According to the official reports of PLA, which fought in conflicts on the regime’s side in Damascus and its rural areas, Hama, Daraa, Suwayda, and Idlib, at least 300 militias died during the clashes. Again, according to their accounts, the organization had 6 thousand militias two years ago but lost members after the regime forces detained and tortured to death some of them after refusing to fight the opposition groups. It is claimed that at least 30 PLA militias were tortured to death by the regime forces.

Palestinian Legion of Moscow: Liwa al-Quds
Liwa al-Quds, which was founded in Aleppo in 2013, and which consists of Palestinians, actively took part in the most bloody conflicts fought by the regime. The group fought in Aleppo, Damascus, Deir ez-Zor, Hama, Idlib, and Humus. The conflicts in Aleppo and the desert area were particularly important milestones in the war. Liwa al-Quds, which is an Aleppo-based group and which is one of the important secondary players in the regimes’ fight against the opposition in Aleppo, fought on fronts such as Nayrab, Handarat, and Nubl-Zahra. During this time, the group received support from the regime’s air intelligence unit, with which it has been closely cooperating since its foundation, as well as technical and financial support from the IRGC.

Liwa al-Quds, which played a part in the land occupation of the regime in Aleppo and which closely cooperated with Iranian groups, got closer to Russia after the second half of the civil war. During this time, Russia snatched the role from Iran as the main pro-regime player in the Syrian civil war. Russians formed the 5th Army Corps and tried to convince militia forces like Liwa al-Quds to be their military extensions on the field. This period started with meetings, continued with financial and intelligence support, and ended up with the training of Liwa al-Quds militias by Russian special forces which also supplied them with modern Russian weapons. Liwa al-Quds, which has been active together with the Russia-back 5th Army Corps in Deir ez-Zor – Humus line, fought in many conflict areas like Tedmur, Sukhna, Shoula, and Kabajeb, and engaged in bloody conflicts with ISIS, during which it lost many militias. Even though the group cooperates with Iran-backed groups such as Liwa Fatemiyoun, it sometimes engages under tension with various military groups of the regime in Hama and Deir ez-Zor and especially with the Iran-backed 4th armored division.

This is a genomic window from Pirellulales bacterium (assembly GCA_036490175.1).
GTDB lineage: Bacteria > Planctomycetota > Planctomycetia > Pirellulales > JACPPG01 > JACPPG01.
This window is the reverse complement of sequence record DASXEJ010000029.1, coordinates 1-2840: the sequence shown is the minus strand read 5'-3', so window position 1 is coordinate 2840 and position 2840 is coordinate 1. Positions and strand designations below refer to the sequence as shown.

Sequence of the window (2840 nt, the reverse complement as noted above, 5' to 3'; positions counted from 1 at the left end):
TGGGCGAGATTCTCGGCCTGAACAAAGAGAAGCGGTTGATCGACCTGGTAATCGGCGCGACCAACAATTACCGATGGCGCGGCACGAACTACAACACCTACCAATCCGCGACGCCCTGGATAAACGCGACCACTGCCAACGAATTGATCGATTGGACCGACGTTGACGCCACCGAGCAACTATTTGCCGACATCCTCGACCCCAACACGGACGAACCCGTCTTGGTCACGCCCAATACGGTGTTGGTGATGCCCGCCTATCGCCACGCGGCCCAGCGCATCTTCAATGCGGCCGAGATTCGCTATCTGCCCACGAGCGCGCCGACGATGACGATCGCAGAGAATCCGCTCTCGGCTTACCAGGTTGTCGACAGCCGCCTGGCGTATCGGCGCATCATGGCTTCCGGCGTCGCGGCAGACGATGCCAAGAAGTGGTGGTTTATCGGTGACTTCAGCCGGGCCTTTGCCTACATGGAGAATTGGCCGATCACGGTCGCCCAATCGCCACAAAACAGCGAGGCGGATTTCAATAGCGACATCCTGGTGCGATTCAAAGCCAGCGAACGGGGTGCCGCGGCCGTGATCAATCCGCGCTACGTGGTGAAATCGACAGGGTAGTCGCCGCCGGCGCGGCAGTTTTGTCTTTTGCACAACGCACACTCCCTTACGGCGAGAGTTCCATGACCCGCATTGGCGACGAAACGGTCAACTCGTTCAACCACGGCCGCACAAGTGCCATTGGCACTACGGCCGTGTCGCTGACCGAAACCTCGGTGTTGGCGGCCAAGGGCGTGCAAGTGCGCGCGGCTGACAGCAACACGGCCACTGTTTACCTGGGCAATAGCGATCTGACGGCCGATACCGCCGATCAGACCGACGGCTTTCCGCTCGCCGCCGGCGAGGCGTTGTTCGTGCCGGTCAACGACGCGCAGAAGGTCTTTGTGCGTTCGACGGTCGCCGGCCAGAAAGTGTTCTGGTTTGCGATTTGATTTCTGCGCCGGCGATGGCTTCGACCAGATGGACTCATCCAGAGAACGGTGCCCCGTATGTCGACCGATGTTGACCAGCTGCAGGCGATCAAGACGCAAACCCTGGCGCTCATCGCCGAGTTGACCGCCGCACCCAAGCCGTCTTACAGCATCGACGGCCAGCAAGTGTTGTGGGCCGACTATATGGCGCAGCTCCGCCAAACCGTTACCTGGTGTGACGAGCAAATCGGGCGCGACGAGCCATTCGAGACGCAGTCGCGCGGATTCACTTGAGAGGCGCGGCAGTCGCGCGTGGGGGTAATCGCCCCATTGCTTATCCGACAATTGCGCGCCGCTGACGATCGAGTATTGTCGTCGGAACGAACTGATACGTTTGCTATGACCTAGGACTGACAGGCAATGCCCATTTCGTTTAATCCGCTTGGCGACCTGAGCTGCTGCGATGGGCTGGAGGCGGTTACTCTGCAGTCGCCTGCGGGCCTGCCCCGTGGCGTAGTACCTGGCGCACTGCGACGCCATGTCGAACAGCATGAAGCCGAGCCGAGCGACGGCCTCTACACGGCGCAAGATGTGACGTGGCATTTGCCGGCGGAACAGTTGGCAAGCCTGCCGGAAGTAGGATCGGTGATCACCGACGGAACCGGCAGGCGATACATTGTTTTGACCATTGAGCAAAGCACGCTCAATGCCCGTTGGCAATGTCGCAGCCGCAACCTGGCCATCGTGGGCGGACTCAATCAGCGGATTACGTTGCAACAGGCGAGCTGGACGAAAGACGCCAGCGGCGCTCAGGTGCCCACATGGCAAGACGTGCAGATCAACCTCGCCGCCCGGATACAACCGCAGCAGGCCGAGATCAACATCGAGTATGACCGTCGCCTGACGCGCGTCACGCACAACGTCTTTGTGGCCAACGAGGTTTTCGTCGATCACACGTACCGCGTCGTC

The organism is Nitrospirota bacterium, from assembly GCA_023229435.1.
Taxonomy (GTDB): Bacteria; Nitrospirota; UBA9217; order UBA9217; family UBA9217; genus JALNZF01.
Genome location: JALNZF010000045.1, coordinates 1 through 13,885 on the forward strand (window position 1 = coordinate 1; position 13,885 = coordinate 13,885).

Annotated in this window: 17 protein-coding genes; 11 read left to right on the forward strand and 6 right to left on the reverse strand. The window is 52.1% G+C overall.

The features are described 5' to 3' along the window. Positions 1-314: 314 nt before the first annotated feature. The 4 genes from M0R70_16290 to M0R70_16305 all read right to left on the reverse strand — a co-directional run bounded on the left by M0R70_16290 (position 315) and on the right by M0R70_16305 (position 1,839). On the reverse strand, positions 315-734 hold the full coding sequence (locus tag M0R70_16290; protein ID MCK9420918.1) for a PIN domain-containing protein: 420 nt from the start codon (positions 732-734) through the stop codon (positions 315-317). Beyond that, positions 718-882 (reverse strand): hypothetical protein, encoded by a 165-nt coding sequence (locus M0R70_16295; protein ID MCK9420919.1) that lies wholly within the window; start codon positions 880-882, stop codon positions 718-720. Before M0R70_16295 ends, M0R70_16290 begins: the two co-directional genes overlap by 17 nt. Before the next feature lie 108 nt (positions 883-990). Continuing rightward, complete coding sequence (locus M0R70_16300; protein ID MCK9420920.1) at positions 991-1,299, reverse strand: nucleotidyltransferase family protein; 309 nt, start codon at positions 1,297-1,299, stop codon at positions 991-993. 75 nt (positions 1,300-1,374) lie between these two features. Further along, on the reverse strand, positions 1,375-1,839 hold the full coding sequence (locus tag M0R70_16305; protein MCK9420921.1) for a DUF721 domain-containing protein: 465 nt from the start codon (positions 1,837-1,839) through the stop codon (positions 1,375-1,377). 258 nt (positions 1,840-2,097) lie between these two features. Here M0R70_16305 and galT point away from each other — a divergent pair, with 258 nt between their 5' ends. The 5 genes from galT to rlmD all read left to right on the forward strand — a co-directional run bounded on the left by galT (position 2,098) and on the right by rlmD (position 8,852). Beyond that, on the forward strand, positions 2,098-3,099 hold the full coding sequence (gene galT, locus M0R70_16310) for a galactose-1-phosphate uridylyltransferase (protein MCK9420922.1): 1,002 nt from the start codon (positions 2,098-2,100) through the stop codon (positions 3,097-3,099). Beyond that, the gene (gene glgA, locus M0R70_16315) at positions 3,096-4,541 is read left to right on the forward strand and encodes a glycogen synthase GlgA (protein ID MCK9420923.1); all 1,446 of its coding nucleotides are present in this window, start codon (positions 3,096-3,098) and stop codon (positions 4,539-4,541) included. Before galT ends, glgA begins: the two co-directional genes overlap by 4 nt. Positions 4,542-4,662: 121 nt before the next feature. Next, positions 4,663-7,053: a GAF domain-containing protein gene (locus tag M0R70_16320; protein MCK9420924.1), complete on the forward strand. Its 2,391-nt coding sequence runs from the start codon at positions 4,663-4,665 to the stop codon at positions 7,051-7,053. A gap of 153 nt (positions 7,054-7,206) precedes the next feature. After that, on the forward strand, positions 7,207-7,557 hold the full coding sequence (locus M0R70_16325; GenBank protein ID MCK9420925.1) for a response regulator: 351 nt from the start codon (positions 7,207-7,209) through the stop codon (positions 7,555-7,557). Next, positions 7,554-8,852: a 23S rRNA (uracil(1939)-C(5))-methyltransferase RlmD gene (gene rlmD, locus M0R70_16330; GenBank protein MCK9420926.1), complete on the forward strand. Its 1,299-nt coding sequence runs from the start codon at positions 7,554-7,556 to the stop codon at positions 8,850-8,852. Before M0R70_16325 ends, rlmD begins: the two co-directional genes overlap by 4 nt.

As of 2021, the Assad regime, due to its fractured structure, is no longer a unified force but instead consists of many non-state, armed actors of varying sizes. And some Palestinian refugees, just like the militia groups made up of the same religious and sectarian minorities, became the armed extensions of the regime on the field. Considering the Assad regime’s close cooperation with various Palestinian armed groups and their political leaders since the 1970s, its relations with Hezbollah, and its anti-Israel rhetoric in the foreign policy, it is only natural that the regime used Palestinian groups as armed forces in the war. However, the military and economic losses the regime sustained during the war affected its influence on the Palestinian militia groups. Liwa al-Quds’ close relations with the IRGC  and pro-Iran groups when it was most effective in Aleppo, and its subsequent rapprochement with Russia, which turned it into a trained-armed group, show that the Assad regime is not the only option for Palestinian militias. Palestinian militias might soon encounter intense control and domination attempts of Tehran and Moscow, after having played important roles in Damascus and the desert area. If this happens, the Assad regime, which is already in need of Moscow and Tehran militarily, will no longer be able to see this group as a “guaranteed supporter”.